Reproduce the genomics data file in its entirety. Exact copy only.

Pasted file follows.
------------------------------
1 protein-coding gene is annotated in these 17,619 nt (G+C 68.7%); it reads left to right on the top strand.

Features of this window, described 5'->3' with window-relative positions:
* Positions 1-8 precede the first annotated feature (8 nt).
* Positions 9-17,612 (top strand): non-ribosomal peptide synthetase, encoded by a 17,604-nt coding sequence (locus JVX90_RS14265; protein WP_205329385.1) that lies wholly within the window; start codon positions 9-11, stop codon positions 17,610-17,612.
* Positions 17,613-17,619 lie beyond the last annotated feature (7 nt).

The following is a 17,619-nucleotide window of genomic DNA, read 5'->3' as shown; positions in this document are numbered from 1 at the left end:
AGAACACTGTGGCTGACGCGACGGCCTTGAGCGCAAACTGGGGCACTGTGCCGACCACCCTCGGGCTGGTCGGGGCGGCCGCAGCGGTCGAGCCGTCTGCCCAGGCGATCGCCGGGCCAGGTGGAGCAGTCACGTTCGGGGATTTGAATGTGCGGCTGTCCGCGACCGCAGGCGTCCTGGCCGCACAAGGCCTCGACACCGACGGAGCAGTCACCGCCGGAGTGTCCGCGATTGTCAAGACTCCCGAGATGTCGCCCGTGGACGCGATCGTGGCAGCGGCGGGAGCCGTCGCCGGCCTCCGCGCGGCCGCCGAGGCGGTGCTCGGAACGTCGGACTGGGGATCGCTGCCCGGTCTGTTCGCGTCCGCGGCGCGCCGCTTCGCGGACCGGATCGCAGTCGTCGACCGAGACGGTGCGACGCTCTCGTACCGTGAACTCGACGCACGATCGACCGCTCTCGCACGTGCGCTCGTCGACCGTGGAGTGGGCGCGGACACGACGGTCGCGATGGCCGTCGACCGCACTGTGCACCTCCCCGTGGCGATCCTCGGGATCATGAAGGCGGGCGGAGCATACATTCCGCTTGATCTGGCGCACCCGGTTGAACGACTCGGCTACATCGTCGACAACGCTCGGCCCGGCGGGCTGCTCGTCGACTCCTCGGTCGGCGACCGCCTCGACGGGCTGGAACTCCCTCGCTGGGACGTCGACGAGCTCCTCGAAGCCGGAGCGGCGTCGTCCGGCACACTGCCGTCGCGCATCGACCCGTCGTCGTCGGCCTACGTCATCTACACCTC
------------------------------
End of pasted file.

1 protein-coding gene is annotated in these 17,619 nt (G+C 68.7%); it reads left to right on the top strand.

Features of this window, described 5'->3' with window-relative positions:
* Positions 1-8 precede the first annotated feature (8 nt).
* Positions 9-17,612 (top strand): non-ribosomal peptide synthetase, encoded by a 17,604-nt coding sequence (locus JVX90_RS14265; protein WP_205329385.1) that lies wholly within the window; start codon positions 9-11, stop codon positions 17,610-17,612.
* Positions 17,613-17,619 lie beyond the last annotated feature (7 nt).

The following is a 17,619-nucleotide window of genomic DNA, read 5'->3' as shown; positions in this document are numbered from 1 at the left end:
AGAACACTGTGGCTGACGCGACGGCCTTGAGCGCAAACTGGGGCACTGTGCCGACCACCCTCGGGCTGGTCGGGGCGGCCGCAGCGGTCGAGCCGTCTGCCCAGGCGATCGCCGGGCCAGGTGGAGCAGTCACGTTCGGGGATTTGAATGTGCGGCTGTCCGCGACCGCAGGCGTCCTGGCCGCACAAGGCCTCGACACCGACGGAGCAGTCACCGCCGGAGTGTCCGCGATTGTCAAGACTCCCGAGATGTCGCCCGTGGACGCGATCGTGGCAGCGGCGGGAGCCGTCGCCGGCCTCCGCGCGGCCGCCGAGGCGGTGCTCGGAACGTCGGACTGGGGATCGCTGCCCGGTCTGTTCGCGTCCGCGGCGCGCCGCTTCGCGGACCGGATCGCAGTCGTCGACCGAGACGGTGCGACGCTCTCGTACCGTGAACTCGACGCACGATCGACCGCTCTCGCACGTGCGCTCGTCGACCGTGGAGTGGGCGCGGACACGACGGTCGCGATGGCCGTCGACCGCACTGTGCACCTCCCCGTGGCGATCCTCGGGATCATGAAGGCGGGCGGAGCATACATTCCGCTTGATCTGGCGCACCCGGTTGAACGACTCGGCTACATCGTCGACAACGCTCGGCCCGGCGGGCTGCTCGTCGACTCCTCGGTCGGCGACCGCCTCGACGGGCTGGAACTCCCTCGCTGGGACGTCGACGAGCTCCTCGAAGCCGGAGCGGCGTCGTCCGGCACACTGCCGTCGCGCATCGACCCGTCGTCGTCGGCCTACGTCATCTACACCTC